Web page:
For anyone needing a straight-on look at racism in the United States, the National Urban League’s thirty-ninth State of Black America report, issued in March 2015, unmasks its everyday workings with some dismaying numbers. Over 25 percent of our black population lives below the poverty line, for instance, while only 11.1 percent of whites do. Black unemployment is double that of whites. In fact, in nearly every major “quality of life” category, from health care and infant mortality to education, the report tells “a tale of two nations,” as the Urban League’s CEO, Marc Morial, put it. Morial insists that the state of black America in 2015 can only be described with one word: “crisis.”

Do black lives matter to white Americans? Martin Luther King Jr. contemplated the racists of his time and wondered, “Who is their God?” His question remains sadly relevant today. Why are so many white Catholics untroubled by the empty stomachs of black children, by the thousands of black men in prison, by the suffering of black women who die too early from undiagnosed and untreated illnesses? Why isn’t racial justice one of the highest priorities of the U.S. Catholic Church? Why are white Catholics among the staunchest supporters of Donald Trump’s presidential candidacy? 

Ignorance about the reality of black life is rampant among whites who rarely have to confront it. Official, de jure segregation may be illegal in this country, but black-white economic disparities create a de facto segregation, with most whites living in racially homogenous, relatively prosperous neighborhoods where schools function well and safety is taken for granted. Such separateness conduces to mass ignorance about the crisis described in the Urban League study. Gallup reports that more than seven in ten whites think that blacks and whites have equal employment opportunities. Eight in ten believe that blacks and whites have equal educational and housing opportunities. No wonder most whites aren’t upset about what’s happening to black lives.

How can injustice be remedied when it is invisible? Educating the public is the first and essential step. White Catholics—and indeed all white people—must learn how racism, both subtle and not-so-subtle, perpetuates black suffering and death. How can the Catholic Church make a contribution to this challenging learning process? As it happens, I think we already have on hand a good model for doing so. Why not conduct the kind of public, collaborative investigation into the state of race relations today that the U.S. bishops did in writing their pastoral letters, The Challenge of Peace (1983) and Economic Justice for All (1986)?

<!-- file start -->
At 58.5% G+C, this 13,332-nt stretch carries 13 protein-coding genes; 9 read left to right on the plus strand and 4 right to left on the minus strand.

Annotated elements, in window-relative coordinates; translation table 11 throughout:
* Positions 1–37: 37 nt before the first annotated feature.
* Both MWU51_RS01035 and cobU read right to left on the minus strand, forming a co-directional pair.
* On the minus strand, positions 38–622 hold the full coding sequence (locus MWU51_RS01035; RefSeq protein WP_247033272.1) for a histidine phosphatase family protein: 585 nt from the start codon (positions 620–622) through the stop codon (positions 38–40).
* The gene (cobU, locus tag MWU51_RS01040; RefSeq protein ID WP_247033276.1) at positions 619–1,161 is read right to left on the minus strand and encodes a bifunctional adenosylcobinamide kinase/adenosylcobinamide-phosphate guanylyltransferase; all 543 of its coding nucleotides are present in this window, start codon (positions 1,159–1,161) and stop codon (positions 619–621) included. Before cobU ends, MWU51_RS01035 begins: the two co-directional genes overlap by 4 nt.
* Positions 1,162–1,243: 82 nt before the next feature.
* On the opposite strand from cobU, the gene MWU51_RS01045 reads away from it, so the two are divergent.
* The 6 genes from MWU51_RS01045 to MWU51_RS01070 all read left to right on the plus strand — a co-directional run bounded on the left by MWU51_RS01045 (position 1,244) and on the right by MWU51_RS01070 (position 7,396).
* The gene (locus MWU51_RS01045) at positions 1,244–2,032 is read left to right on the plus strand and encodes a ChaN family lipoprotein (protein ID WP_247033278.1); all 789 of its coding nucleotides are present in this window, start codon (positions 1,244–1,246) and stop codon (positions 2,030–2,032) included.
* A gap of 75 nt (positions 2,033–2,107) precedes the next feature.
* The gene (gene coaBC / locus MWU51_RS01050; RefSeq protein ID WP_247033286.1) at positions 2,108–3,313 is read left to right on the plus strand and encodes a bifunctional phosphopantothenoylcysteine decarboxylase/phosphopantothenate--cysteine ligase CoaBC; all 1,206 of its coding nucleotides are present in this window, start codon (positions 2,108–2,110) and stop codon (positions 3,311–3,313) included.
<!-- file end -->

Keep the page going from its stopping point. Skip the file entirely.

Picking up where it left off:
Those documents set a tone of moral purposefulness while providing a model of how the church should bring its unique perspective into the public square on issues of national importance. The bishops intended not only to produce accurate analyses and effective strategies, but also to promote discussion and action within the church—and, as Cardinal Joseph Bernardin noted, to “stimulate the public argument” about peace and the economy. To this end they published preliminary drafts of their letters, saying, in effect, “Whoever you are, if you can help us improve this, please do.” The response was remarkable, so much so that Bernardin, who directed the peace pastoral, had to request more time for his committee to digest it all. Archbishop Rembert Weakland, who directed the economic pastoral, reported “abundant feedback” from eighty-eight dioceses, thirty-two religious orders, thirty-eight secular organizations and institutions, forty-four academics, thirty international sources, fourteen interfaith and ecumenical bodies, and over a thousand individuals.

When all was said and done—and written—the bishops had dramatically heightened public awareness and debate, both within the church and without; and as a consequence, few could doubt the church’s commitment to peace and economic justice. But John Paul II and Cardinal Joseph Ratzinger were not pleased with this process, and it has not been tried again. Why not revive it now, under Pope Francis, at a moment in our history when bridging the racial divide is so important and so difficult?

Imagine what might come out of reviving this fruitful process. Consulting and collaborating with historians, political scientists, sociologists, psychologists, and theologians can help reveal the scope and tenacity of racism. We could dispel the notion that racism is just a matter of individuals’ attitudes and actions, or that the police killings of young black men are merely “isolated incidents.” We could shelve the fantasy of achieving racial reconciliation without some form of reparations. We could develop and begin to implement effective strategies against racial bigotry at all levels of the church. And at last, at last, white America might hear the anguish of racism’s victims.

James Baldwin was surely right when he wrote that only “a very rare, intrepid, and genuinely free and loving shepherd [can] challenge the habits and fears and assumptions of his flock and help them enter into the freedom that enables us to move to higher ground.” We need such intrepid, free, and loving shepherds now.

Jon Nilson is professor emeritus of theology at Loyola University Chicago and a former president of the Catholic Theological Society of America.

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